That divine vision sees beneath the surface, beyond what the world sees as loss or death or rejection. That vision of blessing sees the fundamentally gracious nature of reality, it sees the ground of loving being that continues to arc toward justice in spite of the emptiness or evil of the world's current reality.
To envision poverty as blessedness sees potential, sees the fulfillment - the filling full of empty bellies and sightless eyes - that God expects and hopes for and encourages this world to make real. Seeing the blessing comes from the ability to see both lack and possibility in a kind of multilayered reality. That multiple reality is present - the kingdom of God is all around you - but it takes eyes that can see at multiple focal lengths.
It is the same kind of seeing that has begun to understand light and all electromagnetic radiation as both particle and wave. There are occasions when it makes more sense to treat light as a wave, and other times when using particle physics is more fruitful. Both are accurate, neither is sufficient.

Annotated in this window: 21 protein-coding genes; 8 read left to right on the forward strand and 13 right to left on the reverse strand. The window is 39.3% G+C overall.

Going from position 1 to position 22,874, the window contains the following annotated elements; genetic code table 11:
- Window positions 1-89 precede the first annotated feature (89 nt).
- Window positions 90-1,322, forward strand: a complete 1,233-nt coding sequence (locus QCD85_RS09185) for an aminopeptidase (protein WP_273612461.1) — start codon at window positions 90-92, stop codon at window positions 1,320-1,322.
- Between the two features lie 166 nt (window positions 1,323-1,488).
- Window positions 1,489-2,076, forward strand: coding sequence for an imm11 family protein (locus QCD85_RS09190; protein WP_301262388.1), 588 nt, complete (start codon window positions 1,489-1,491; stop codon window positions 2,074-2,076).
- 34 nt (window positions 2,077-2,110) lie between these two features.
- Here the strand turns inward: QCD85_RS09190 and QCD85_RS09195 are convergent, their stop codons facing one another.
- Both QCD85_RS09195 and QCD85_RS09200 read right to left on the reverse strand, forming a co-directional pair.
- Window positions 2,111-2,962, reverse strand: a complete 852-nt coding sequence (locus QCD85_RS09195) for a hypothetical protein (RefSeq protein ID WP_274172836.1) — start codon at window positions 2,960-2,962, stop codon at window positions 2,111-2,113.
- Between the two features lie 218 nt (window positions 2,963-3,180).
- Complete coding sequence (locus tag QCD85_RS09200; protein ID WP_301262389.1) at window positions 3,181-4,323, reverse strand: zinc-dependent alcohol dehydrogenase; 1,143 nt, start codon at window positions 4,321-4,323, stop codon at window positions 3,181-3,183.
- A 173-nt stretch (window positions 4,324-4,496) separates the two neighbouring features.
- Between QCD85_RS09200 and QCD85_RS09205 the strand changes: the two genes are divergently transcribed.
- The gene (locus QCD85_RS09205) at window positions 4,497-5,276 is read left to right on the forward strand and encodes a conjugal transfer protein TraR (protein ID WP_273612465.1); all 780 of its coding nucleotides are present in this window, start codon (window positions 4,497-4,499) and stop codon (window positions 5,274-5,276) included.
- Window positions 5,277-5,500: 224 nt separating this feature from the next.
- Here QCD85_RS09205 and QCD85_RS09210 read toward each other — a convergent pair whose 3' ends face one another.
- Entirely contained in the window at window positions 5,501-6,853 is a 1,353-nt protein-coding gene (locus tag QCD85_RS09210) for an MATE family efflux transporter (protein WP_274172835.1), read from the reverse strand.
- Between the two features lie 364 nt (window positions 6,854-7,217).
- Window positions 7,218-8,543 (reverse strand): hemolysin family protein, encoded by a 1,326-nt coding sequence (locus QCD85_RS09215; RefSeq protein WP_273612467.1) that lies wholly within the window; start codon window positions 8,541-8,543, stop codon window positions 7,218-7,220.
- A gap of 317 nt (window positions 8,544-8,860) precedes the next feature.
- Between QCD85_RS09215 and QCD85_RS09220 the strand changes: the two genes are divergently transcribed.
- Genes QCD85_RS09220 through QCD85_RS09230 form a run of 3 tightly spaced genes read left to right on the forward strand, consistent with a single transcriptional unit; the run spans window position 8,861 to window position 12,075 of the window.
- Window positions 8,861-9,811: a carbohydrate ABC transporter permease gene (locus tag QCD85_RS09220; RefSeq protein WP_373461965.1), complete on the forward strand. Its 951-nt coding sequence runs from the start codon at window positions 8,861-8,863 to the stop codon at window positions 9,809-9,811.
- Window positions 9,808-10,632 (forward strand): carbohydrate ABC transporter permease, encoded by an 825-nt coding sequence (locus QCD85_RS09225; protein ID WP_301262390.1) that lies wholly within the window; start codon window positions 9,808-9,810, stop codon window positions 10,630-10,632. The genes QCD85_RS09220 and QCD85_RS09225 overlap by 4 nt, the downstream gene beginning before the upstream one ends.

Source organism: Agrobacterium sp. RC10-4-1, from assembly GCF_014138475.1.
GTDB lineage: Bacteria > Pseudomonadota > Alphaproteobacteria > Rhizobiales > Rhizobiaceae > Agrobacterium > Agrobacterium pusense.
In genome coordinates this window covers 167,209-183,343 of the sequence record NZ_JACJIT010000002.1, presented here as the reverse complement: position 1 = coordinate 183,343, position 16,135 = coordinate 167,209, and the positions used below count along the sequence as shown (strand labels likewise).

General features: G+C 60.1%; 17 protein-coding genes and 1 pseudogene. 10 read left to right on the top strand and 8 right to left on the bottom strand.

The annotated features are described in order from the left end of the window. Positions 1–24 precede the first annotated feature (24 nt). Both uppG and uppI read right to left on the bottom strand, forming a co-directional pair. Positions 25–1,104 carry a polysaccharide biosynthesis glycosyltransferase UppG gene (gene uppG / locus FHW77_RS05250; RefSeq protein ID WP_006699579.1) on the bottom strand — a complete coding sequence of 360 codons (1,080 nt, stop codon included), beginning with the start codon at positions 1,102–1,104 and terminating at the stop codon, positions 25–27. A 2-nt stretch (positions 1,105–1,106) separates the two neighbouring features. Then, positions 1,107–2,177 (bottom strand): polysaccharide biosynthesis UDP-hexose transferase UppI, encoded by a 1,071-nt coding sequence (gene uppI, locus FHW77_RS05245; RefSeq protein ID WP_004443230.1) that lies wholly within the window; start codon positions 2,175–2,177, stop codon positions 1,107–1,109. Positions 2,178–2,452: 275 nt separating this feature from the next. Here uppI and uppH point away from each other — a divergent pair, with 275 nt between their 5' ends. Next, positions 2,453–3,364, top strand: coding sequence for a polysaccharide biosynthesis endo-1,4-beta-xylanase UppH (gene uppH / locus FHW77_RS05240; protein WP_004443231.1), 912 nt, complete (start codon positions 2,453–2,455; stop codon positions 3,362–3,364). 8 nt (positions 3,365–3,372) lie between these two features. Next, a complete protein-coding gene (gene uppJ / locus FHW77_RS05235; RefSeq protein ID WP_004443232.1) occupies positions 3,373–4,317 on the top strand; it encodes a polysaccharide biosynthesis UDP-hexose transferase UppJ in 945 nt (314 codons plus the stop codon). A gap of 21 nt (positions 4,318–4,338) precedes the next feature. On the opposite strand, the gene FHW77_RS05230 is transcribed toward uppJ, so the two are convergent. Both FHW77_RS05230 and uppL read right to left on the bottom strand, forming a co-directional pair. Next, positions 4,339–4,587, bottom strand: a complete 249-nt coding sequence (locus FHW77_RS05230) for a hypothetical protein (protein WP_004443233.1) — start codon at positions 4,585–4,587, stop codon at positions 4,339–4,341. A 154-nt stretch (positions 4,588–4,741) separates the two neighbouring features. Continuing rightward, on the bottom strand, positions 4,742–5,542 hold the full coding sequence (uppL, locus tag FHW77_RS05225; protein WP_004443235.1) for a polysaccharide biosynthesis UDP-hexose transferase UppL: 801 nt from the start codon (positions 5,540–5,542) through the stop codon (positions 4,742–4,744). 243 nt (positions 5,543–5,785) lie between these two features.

The MDGs are about that kind of multifocal vision. They announce prophetic judgment on the world's need, but they also announce prophetic possibility - yes, the hungry can be filled, and the ill healed, and the rejected restored to community.
Living in community also requires multifocal lenses, and we've had some small experience here in doing that. We've looked beyond ourselves to the Anglican Communion, and internally toward our varied members. We are trying to see with others' perspectives, and sometimes it can be both painful and annoying. We don't see as clearly or easily when we gaze on unfamiliar depths, when we are invited to hold together both Radner and Grieb, both unchanging truth and continuing revelation.